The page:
Our Fibreglass History

Modern vanity unit with innovative 'marble' fibreglass top (newspaper article from 1979)
Southland Times newspaper article from 1979

FI Innovations’ history has its beginnings in fibrous plaster technology … the original firm, T D McIntosh and Sons were Invercargill’s specialists in ornate plaster ceilings. Thomas McIntosh, Gareth’s great-grandfather, passed his skills and knowledge on to his son, Bill McIntosh.

Although fibreglass was invented in 1938 and became commonplace during WWII, (primarily for its insulation properties), it took a little longer to reach New Zealand shores.

At that stage Bill McIntosh thought fibreglass might be worth checking out, with a view to creating moulds for his plaster products.


Bill McIntosh ordered Southland’s first pottle of fibreglass.  It duly arrived, but with no instructions … Bill took the lid off and placed the resin pottle in the middle of a large room. He instructed the apprentice to run past and fling the hardener in (just in case it exploded). History tells us that it didn’t explode. After more trial and error, they refined their methods.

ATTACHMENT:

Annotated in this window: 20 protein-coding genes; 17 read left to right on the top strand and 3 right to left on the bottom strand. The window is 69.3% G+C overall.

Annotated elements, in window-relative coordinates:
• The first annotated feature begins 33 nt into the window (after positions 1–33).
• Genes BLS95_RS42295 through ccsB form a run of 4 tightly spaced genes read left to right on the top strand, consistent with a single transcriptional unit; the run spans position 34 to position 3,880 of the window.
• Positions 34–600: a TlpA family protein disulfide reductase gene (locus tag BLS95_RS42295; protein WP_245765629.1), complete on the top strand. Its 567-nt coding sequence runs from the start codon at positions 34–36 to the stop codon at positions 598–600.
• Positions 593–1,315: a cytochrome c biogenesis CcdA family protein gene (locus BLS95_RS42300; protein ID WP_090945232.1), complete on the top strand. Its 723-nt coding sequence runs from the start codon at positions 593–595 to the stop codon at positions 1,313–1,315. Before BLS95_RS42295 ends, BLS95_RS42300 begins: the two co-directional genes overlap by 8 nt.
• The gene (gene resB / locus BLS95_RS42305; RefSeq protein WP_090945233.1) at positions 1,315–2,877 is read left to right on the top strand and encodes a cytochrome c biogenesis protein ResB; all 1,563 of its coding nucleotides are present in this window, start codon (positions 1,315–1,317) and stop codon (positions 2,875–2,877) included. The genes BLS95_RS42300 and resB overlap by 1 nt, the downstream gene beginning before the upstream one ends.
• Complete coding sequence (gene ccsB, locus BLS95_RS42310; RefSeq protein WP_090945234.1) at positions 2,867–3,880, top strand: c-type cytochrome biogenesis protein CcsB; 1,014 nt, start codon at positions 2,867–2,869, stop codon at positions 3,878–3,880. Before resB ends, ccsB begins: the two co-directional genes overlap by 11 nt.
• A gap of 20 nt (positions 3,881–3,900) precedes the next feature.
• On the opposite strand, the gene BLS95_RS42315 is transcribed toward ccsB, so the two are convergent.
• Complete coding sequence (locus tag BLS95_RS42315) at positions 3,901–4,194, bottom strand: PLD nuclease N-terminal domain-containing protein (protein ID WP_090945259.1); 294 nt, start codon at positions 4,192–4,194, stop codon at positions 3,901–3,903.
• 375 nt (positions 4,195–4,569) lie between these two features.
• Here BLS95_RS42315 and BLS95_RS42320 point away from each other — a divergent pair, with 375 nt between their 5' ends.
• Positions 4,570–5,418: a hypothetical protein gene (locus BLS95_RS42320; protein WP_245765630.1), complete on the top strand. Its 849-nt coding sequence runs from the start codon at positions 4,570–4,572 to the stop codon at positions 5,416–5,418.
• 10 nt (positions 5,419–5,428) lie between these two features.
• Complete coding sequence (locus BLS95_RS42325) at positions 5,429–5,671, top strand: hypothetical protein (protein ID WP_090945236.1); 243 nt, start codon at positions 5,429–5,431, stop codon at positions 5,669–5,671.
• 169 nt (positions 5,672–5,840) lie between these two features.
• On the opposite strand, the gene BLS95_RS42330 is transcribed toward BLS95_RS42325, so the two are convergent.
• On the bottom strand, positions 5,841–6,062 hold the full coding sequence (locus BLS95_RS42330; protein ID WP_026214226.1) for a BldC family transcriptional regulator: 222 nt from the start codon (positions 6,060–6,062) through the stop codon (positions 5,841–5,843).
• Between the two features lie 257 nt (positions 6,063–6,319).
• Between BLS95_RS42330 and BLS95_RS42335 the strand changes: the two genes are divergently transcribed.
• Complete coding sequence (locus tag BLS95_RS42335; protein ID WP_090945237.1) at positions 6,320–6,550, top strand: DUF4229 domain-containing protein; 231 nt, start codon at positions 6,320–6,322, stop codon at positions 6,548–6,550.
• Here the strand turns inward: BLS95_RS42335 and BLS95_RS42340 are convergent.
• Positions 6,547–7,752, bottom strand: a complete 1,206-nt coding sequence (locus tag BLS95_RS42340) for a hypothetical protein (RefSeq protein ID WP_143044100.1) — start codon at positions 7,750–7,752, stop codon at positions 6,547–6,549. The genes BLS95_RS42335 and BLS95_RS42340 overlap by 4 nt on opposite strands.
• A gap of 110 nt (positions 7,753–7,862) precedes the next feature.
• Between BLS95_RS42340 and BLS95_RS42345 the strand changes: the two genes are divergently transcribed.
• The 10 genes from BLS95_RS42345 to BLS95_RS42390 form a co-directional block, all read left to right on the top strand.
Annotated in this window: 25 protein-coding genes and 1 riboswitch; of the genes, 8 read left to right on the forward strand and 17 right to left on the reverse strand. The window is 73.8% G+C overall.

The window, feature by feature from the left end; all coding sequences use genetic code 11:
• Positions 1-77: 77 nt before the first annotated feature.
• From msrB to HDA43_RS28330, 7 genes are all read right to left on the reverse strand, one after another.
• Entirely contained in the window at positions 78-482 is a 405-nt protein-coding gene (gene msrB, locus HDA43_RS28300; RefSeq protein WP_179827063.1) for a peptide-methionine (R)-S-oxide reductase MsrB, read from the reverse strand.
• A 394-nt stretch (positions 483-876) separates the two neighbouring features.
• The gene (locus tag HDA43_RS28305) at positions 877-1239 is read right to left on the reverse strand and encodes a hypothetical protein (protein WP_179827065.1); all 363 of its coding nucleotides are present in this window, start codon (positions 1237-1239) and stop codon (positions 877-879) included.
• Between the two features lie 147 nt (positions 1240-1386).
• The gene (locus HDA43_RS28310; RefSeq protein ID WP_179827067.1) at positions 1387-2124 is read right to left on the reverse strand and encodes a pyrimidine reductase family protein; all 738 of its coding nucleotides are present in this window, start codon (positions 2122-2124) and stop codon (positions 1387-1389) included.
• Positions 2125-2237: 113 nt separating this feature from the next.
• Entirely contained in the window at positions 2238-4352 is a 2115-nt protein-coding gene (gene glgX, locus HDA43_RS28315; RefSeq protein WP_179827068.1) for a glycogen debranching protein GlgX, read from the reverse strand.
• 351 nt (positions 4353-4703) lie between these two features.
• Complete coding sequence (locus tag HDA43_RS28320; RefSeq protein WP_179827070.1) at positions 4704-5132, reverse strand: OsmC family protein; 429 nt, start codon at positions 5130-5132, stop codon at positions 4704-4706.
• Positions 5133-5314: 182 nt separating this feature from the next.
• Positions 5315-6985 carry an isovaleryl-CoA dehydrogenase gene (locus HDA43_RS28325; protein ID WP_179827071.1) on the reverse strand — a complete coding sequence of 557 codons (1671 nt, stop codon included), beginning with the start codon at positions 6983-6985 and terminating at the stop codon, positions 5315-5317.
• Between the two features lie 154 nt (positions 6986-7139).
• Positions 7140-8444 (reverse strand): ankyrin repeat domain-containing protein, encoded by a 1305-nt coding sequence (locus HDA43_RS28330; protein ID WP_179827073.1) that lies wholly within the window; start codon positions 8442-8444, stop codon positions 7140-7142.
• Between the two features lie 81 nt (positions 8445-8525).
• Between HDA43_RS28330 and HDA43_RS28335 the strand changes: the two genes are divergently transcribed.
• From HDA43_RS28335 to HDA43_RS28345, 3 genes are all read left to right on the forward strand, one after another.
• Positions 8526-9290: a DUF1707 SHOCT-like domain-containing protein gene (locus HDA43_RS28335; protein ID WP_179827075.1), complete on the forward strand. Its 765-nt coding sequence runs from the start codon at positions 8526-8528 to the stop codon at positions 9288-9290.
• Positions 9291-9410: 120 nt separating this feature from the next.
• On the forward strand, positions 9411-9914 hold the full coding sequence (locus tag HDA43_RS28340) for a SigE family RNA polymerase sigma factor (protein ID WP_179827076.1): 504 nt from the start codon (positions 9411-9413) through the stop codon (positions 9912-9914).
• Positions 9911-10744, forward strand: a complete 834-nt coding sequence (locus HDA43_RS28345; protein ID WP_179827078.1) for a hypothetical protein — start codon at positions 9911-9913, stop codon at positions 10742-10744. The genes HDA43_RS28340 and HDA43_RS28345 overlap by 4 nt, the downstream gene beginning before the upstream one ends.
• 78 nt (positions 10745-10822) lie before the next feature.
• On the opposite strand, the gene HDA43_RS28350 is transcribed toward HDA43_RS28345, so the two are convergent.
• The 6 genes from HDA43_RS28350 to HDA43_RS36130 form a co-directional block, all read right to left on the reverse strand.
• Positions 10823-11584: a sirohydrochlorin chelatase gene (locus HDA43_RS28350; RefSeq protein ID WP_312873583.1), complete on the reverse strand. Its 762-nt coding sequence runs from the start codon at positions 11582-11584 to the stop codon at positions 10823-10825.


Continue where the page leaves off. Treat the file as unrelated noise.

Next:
Bill McIntosh was quick to see the benefits of this new substance. Within a few years, T D McIntosh and Sons were no longer doing plaster ceilings. By the 1960’s, plaster had all but been forgotten. Much later, the business passed to Bill’s son, Dave McIntosh and traded under the name Southland Fibreglass. They began doing non-slip resin flooring, alongside the general fibreglass work. 

In the 1990’s Gareth Dykes learned the fibreglass trade at his grandfather’s factory … and along the way picked up Bill’s pioneering spirit. So when he returned to Southland in 2002 with his wife Melissa, after an extended overseas adventure, they accepted the opportunity to take over the old family firm – adding 4th generation innovation to this long-established Invercargill business.